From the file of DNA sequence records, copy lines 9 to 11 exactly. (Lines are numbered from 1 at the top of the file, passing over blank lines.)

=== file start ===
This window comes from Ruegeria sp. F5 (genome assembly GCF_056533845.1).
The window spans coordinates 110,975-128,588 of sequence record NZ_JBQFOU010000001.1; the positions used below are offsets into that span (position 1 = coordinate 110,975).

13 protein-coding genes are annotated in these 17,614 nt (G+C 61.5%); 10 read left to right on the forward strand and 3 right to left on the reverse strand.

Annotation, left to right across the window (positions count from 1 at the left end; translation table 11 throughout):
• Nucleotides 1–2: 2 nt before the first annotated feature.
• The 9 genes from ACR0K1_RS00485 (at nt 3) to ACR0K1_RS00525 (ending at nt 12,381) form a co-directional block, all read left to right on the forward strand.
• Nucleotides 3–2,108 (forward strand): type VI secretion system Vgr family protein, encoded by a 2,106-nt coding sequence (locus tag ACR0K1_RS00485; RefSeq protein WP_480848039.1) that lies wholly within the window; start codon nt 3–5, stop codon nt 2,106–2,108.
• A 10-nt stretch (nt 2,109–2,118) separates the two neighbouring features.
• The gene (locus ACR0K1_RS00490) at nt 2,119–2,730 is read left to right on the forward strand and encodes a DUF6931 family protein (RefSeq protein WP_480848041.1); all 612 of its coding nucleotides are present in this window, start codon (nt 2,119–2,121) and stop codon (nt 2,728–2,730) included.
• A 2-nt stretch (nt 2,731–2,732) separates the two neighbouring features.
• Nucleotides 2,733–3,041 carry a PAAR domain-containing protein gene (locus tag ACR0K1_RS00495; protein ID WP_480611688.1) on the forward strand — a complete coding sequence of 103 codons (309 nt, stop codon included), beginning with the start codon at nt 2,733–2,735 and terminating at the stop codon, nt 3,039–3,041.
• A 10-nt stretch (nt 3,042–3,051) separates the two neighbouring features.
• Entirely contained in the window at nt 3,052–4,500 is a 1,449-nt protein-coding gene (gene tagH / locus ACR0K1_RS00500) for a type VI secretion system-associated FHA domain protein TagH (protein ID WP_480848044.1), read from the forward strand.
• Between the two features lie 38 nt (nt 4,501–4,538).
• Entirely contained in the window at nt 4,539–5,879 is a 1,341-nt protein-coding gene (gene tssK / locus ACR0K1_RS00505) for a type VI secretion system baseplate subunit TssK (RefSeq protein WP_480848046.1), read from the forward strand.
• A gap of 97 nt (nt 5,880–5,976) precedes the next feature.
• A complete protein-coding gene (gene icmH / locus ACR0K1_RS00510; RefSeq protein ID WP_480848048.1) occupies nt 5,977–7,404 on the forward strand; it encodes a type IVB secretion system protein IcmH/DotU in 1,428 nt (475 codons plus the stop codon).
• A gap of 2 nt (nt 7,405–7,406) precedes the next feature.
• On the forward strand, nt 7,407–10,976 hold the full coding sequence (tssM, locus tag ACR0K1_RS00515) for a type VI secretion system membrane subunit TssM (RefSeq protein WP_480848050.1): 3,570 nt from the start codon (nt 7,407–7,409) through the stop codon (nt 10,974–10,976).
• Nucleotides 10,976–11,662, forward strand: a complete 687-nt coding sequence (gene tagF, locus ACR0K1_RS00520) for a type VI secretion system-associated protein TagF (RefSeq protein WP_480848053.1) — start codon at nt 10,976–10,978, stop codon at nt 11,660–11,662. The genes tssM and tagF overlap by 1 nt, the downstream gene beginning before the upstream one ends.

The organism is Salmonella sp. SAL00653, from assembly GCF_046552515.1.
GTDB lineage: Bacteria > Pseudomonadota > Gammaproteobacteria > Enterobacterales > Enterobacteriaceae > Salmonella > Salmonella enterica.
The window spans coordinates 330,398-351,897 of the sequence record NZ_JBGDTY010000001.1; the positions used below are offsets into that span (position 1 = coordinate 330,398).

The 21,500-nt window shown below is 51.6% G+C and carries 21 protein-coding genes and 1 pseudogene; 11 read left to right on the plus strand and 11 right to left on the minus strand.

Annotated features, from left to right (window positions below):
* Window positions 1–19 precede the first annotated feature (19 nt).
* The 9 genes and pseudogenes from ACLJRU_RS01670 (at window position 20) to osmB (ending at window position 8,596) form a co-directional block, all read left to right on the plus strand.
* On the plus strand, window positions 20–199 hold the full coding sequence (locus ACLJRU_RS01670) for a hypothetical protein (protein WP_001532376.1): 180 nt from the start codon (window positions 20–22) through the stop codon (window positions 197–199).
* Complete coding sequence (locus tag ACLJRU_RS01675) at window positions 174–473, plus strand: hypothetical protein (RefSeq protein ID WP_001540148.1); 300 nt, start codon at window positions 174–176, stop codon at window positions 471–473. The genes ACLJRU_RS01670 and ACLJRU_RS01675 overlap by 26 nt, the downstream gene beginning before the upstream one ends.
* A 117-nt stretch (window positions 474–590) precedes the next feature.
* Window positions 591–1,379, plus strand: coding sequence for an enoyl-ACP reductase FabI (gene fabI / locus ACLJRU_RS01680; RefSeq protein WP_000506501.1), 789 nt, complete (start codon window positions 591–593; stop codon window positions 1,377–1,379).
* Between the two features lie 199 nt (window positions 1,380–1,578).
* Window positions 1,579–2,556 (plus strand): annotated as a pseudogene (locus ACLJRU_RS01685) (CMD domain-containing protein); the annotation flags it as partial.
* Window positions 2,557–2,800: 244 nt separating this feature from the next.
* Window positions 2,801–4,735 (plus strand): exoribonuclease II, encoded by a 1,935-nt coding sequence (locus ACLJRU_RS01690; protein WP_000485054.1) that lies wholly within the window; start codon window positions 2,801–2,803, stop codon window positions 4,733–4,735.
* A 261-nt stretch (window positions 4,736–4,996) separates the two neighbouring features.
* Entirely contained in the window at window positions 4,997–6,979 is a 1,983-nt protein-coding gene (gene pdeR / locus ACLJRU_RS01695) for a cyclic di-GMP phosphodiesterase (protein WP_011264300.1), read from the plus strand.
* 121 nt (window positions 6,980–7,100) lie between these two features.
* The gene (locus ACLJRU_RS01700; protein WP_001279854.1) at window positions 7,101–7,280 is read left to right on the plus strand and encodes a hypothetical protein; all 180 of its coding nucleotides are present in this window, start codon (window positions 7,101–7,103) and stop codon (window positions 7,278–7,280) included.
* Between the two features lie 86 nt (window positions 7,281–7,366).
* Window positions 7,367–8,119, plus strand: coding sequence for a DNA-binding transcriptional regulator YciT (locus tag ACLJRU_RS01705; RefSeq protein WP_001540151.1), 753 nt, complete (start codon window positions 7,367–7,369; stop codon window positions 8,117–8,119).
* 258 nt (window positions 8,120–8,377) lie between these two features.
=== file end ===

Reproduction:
• The gene (locus ACR0K1_RS00490) at nt 2,119–2,730 is read left to right on the forward strand and encodes a DUF6931 family protein (RefSeq protein WP_480848041.1); all 612 of its coding nucleotides are present in this window, start codon (nt 2,119–2,121) and stop codon (nt 2,728–2,730) included.
• A 2-nt stretch (nt 2,731–2,732) separates the two neighbouring features.
• Nucleotides 2,733–3,041 carry a PAAR domain-containing protein gene (locus tag ACR0K1_RS00495; protein ID WP_480611688.1) on the forward strand — a complete coding sequence of 103 codons (309 nt, stop codon included), beginning with the start codon at nt 2,733–2,735 and terminating at the stop codon, nt 3,039–3,041.